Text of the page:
On Wednesday this week, January 4th, the former science magazine and its spin-offs surpassed themselves with no less that three political articles on the same day (HT Barry Woods and Roger Pielke sr).
Why researchers should resolve to engage in 2017 is an anonymous editorial calling for scientists to engage in political activism. Bizarrely, it starts with a quote about science never being settled as if this is something that we ought to be challenging. It complains about “US think tanks that support free markets and reduced government”. It cites approvingly a paper by the notorious McCright and Dunlap, one of several by those authors whose only purpose is to create division and smear the “conservative movement”, or “one’s opponents” as the article helpfully puts it, just in case their might be any doubt about the politics of the author. It goes on to encourage “researchers to write to their political representatives”. It was Nature’s citation of so-called Skeptical Science as “an international group of technically minded individuals” that prompted both the Pielkes to draw attention to it:
Under the editorial you may see the words Commenting is currently unavailable. This is untrue — if you register with Nature you can see and submit comments. There is a comment from Deborah Castleman that says:
I’ve been thinking about this post since I read it this morning… and I hardly know where to start in trying to articulate just how wrong-headed this approach is. Advocating for certain policy positions is advocacy, period. It is not science. Worse, because of this, “science” as an institution is losing credibility. It certainly has with me.
Well done Deborah, whoever you are. You have a better understanding of this issue than Nature Editor-in-Chief Philip Campbell or whoever it was who wrote the editorial.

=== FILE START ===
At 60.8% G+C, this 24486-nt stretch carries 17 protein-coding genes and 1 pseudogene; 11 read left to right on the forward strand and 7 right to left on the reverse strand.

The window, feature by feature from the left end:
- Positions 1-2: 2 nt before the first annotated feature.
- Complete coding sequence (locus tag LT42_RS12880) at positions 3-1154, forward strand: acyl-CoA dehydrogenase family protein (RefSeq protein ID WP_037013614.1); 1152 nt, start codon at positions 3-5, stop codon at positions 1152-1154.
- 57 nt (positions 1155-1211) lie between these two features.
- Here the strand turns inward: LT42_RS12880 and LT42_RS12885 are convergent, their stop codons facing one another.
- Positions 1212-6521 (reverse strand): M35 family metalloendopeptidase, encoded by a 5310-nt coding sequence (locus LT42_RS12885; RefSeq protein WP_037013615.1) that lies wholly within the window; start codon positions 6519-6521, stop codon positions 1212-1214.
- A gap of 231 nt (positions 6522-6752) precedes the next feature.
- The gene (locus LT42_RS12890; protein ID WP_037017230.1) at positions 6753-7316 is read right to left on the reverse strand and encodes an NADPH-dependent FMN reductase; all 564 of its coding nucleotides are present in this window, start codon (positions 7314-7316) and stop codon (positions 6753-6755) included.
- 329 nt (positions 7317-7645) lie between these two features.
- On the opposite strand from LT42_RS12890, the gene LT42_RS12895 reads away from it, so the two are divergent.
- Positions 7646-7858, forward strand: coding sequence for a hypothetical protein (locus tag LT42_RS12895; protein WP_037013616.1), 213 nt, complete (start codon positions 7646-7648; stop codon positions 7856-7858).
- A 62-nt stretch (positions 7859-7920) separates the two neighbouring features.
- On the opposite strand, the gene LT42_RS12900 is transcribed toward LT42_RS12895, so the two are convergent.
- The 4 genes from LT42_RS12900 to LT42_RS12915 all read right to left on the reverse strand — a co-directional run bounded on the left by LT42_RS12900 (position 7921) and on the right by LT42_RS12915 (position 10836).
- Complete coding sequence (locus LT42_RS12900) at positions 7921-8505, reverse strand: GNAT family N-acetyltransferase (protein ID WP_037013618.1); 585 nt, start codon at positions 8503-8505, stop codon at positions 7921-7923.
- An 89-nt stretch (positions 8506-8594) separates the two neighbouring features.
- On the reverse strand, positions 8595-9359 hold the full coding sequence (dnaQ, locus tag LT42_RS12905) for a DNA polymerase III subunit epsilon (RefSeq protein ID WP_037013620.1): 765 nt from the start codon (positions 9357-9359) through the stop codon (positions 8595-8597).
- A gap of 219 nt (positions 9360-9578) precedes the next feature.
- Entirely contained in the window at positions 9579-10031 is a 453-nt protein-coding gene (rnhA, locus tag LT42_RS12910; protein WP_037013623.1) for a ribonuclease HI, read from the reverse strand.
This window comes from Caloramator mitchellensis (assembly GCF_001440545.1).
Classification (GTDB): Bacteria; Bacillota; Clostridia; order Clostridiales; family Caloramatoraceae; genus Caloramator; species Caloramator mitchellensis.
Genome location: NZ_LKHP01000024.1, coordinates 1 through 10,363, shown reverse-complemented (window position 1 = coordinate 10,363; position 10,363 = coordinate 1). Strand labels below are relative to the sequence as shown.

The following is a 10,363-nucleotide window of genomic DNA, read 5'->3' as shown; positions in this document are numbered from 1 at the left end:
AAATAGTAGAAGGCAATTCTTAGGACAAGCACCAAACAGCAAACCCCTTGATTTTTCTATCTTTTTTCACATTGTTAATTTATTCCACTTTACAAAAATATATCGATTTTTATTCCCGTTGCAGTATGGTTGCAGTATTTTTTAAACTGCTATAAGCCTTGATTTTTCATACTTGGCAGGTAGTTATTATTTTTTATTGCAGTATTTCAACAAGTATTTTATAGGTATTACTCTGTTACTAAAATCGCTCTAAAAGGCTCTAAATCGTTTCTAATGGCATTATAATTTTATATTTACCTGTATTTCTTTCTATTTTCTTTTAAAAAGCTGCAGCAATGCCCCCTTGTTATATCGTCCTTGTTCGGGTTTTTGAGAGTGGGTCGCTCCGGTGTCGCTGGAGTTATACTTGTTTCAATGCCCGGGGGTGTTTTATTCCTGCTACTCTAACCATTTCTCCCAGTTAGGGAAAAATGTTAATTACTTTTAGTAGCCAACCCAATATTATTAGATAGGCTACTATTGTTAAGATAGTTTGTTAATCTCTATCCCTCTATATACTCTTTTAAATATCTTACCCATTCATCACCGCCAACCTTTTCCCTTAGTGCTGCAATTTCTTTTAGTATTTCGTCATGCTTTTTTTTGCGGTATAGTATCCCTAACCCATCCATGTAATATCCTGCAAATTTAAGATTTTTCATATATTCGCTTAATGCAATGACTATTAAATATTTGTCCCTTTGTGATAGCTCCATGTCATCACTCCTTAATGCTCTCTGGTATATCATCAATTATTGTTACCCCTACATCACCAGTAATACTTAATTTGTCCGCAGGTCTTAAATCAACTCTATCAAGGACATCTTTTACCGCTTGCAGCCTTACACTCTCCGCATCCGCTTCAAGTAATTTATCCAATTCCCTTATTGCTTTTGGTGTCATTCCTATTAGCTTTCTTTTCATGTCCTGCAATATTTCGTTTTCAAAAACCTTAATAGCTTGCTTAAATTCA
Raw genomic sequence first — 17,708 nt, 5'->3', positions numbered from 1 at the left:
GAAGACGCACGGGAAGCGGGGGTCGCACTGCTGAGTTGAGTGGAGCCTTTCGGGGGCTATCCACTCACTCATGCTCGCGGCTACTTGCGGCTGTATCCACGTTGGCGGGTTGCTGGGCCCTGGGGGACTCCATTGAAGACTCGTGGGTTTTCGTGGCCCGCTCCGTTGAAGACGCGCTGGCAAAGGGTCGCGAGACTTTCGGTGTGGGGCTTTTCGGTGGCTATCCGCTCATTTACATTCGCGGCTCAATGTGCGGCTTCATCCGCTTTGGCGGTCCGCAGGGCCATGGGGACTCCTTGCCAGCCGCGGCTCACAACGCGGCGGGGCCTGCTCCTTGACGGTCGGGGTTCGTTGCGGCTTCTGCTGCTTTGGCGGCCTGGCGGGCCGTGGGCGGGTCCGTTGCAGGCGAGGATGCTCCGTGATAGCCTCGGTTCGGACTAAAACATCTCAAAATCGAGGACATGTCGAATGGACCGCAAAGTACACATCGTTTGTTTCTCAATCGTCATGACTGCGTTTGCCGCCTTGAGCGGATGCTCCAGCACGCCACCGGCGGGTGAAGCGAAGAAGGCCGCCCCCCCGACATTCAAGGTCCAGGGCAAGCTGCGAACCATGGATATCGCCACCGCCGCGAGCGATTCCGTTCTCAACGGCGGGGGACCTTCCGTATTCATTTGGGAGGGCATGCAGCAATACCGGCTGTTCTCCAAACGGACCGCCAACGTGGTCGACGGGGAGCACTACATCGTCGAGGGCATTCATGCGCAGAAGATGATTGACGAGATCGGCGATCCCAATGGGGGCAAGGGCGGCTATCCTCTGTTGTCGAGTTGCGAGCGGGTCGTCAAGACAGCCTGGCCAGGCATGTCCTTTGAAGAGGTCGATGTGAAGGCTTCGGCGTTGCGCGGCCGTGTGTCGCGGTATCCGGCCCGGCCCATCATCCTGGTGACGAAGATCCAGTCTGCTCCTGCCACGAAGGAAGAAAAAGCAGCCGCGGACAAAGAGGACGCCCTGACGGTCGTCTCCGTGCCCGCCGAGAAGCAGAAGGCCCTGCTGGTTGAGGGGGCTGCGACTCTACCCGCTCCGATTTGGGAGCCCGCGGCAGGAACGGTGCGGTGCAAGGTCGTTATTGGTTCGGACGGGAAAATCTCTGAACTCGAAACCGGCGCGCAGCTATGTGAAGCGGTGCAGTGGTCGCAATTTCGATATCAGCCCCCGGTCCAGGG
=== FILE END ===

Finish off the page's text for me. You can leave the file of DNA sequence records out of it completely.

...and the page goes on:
Next, we have Scientists should not resign themselves to Brexit by ex-Nature-editor . Again we have a call to action: “Instead, researchers, together with other groups threatened by Brexit, should fight to keep a foothold in the European Union.” There is also the unsubstantiated opinion stated as if it were a fact: “the mood in science departments is universally grim” — well, that’s not the case in my department, where people were surprised and a bit shocked but carry on pretty much as before.
Perhaps the most offensive comment from Macilwain is this: “But the loose coalition of dissenters, doubters and right-wing jackals who voted to leave Europe can still be broken up”. With a lack of self-awareness that is typical of the authoritarian elite, he seems to have forgotten that at the start of his article he accused others of arrogance. The article ends with another use of the m-word so beloved by these people: “The scientific community may be close to despair right now. But it must not take this rout lying down.”
Thirdly, in Nature Climate Change, there is Politics of climate change belief, which starts off with “Earlier this year, Donald Trump appointed Myron Ebell, a known climate science denier…”. Most of the rest of the article is not so bad — it says that support for policies such as renewable energy is not necessarily determined by one’s view on climate science. But again it ends with a call to action, to convince people to adopt “pro-climate” behaviour.
Finally, a bit of positive news. UEA climate scientist Phil Williamson wrote a complaint to the Independent Press Standards Organisation (IPSO) regarding James Delingpole’s article Ocean acidification: yet another wobbly pillar of climate alarmism in the Spectator. Nature gave Williamson a platform for his whining in December, in which he said “it would be a defeat of rationality and science if my complaint to IPSO is dismissed as a matter of opinion, rather than fact.” Well, IPSO has now issued the ruling, the result being that there was no breach of their code. They say that “[t]he article was clearly a comment piece” and that the committee “did not establish that the article contained any significant inaccuracies or misleading statements.”
You’d think they might have learnt that UEA climate profs called Phil complaining about climate sceptics isn’t a wise move.